A roundabout is the modern version of a roadway intersection that accommodates traffic flow in one direction (counterclockwise) around a central island. It operates with yield signs at entry points and gives priority to vehicles within the roundabout (the circular flow). A roundabout has:
- Slower approach speeds
- Raised splitter" islands directing approaching traffic to the right
- Yield signs at entry points
- One-directional traffic flow (counterclockwise)
- A central island
Why a Roundabout?
When Washington County was planning for transportation improvements at certain intersections, we invited Citizen Advisory Committees to give us their opinions. Roundabouts emerged as clear winners. Why did citizens think they would be a good idea?
- Improved traffic flow
- Improved safety (less potential for accidents due to lower number of conflict points, and less severe accidents due to lower speeds)
- More sustainable
- Improved air quality
- Improved traffic calming (reduces speed entering the roundabout)
- Adaptable to more complex intersections
- Lower construction and maintenance costs
How do I maneuver through a Roundabout?
Before entering a roundabout, traffic signage and striping advises the user that a roundabout is ahead, assists in directing the user through the roundabout, and indicates that speed may need to be reduced. Different guidelines apply for motorists, bicyclists and pedestrians as described below.
As you approach the roundabout, advance warning signs inform the user of the road configuration and reduced speed limit ahead.
A directional sign will inform the driver, in advance of entering the roundabout, where exits are located.
As you enter the divided approach, slow down and proceed to the right (counterclockwise). If cyclists or pedestrians are crossing at the crosswalk, stop and allow them to cross; it’s the law.
When entering the roundabout, move slowly to the yield sign, looking left. A yield sign requires you to give right of way to those vehicles already in the roundabout. When the road is clear, proceed forward and to the right.
Continue around the roundabout until you get to your exit and then exit carefully, using your turn signal. If you miss your exit, just go around again. When exiting, watch for pedestrians or cyclists trying to cross and yield the right of way to them.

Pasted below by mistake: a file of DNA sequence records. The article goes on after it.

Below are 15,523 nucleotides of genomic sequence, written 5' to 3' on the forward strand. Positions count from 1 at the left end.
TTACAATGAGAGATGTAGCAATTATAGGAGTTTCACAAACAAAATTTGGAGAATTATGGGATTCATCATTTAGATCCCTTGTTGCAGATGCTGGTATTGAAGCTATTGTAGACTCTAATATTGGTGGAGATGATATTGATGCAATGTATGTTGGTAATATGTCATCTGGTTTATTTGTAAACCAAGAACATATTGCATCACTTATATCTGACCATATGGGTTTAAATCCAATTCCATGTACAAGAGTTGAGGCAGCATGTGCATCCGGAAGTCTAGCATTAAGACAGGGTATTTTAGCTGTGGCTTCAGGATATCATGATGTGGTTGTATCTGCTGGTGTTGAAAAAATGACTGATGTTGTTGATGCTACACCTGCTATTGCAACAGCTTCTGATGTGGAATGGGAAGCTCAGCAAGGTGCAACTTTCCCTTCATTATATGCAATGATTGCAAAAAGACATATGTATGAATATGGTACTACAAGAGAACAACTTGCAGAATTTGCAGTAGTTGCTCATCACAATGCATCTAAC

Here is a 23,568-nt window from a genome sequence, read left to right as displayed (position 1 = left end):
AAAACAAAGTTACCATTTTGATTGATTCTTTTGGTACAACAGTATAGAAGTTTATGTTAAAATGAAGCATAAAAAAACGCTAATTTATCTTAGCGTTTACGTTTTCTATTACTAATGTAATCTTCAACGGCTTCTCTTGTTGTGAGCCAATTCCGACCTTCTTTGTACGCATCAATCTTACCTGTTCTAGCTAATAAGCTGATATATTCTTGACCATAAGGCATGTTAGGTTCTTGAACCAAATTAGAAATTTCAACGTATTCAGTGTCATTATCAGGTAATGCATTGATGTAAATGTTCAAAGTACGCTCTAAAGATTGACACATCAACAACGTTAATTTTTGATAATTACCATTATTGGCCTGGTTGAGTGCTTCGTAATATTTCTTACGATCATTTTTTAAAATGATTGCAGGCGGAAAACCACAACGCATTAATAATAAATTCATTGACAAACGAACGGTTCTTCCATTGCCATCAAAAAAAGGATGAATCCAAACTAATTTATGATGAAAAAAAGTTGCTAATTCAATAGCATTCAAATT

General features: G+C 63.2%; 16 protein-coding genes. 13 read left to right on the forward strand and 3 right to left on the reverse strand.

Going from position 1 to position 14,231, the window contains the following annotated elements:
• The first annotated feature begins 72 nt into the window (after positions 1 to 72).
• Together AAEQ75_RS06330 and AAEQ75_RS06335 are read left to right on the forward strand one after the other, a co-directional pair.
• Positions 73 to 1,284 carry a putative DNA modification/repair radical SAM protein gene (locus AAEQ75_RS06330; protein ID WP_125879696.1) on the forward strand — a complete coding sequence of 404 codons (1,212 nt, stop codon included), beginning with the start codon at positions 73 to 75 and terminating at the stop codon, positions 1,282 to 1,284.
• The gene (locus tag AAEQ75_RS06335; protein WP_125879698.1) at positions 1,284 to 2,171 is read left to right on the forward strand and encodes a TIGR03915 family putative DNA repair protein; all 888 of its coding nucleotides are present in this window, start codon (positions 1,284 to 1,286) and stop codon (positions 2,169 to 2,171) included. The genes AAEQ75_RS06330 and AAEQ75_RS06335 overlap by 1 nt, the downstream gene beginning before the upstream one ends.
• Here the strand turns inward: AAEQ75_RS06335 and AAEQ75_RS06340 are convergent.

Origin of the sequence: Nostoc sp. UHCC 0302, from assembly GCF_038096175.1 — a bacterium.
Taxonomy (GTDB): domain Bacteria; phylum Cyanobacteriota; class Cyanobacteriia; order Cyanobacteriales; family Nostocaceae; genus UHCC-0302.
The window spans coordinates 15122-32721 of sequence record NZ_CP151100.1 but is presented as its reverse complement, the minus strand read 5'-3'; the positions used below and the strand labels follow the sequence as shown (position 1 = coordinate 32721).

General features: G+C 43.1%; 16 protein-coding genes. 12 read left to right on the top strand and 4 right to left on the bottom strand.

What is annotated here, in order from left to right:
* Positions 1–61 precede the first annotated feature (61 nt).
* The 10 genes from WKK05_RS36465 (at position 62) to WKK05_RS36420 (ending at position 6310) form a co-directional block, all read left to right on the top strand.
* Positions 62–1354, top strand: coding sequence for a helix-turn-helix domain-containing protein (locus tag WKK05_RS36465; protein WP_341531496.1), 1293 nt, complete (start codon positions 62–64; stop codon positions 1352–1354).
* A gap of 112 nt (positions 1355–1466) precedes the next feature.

Roundabouts have been designed to accommodate large trucks and emergency vehicles. These larger vehicles may use the concrete run-up apron around the central island in order to maneuver through the roundabout.
Cyclists may maneuver through the roundabout on the roadway similarly to a vehicle. Alternatively, bicyclists may exit the roadway at the curb ramps and use the sidewalk, similar to a pedestrian.
As in the case of vehicles, advance warning signs will advise bicyclists of the road configuration, approaching speed limit ahead and where the exits are located.
As you enter the divided approach, slow down and proceed to the right (counterclockwise). If pedestrians are crossing, give them the right of way.
When entering the roundabout, move slowly to the yield sign, looking left. When the road is clear, proceed forward and to the right.
Continue around the roundabout until your exit and then exit carefully, using proper hand signals. Watch for pedestrians trying to cross the street and yield the right of way to them.
Though there are no stop signs or traffic signals, pedestrians may cross the roundabout safely using these important safety tips:
- Use sidewalks and designated crosswalks.
- Never try to cross the roundabout and get to the central island.
- Cross one lane at a time, using the area within the raised "splitter" island for refuge.
- When crossing an entry lane, look away from the roundabout for oncoming traffic.
- When crossing an exit lane, look back toward the roundabout for traffic exiting.
As a pedestrian, you have the right of way while in the designated crosswalk, but always enter the crosswalk carefully, so drivers can see you and stop in time for you.
Additional Helpful Links: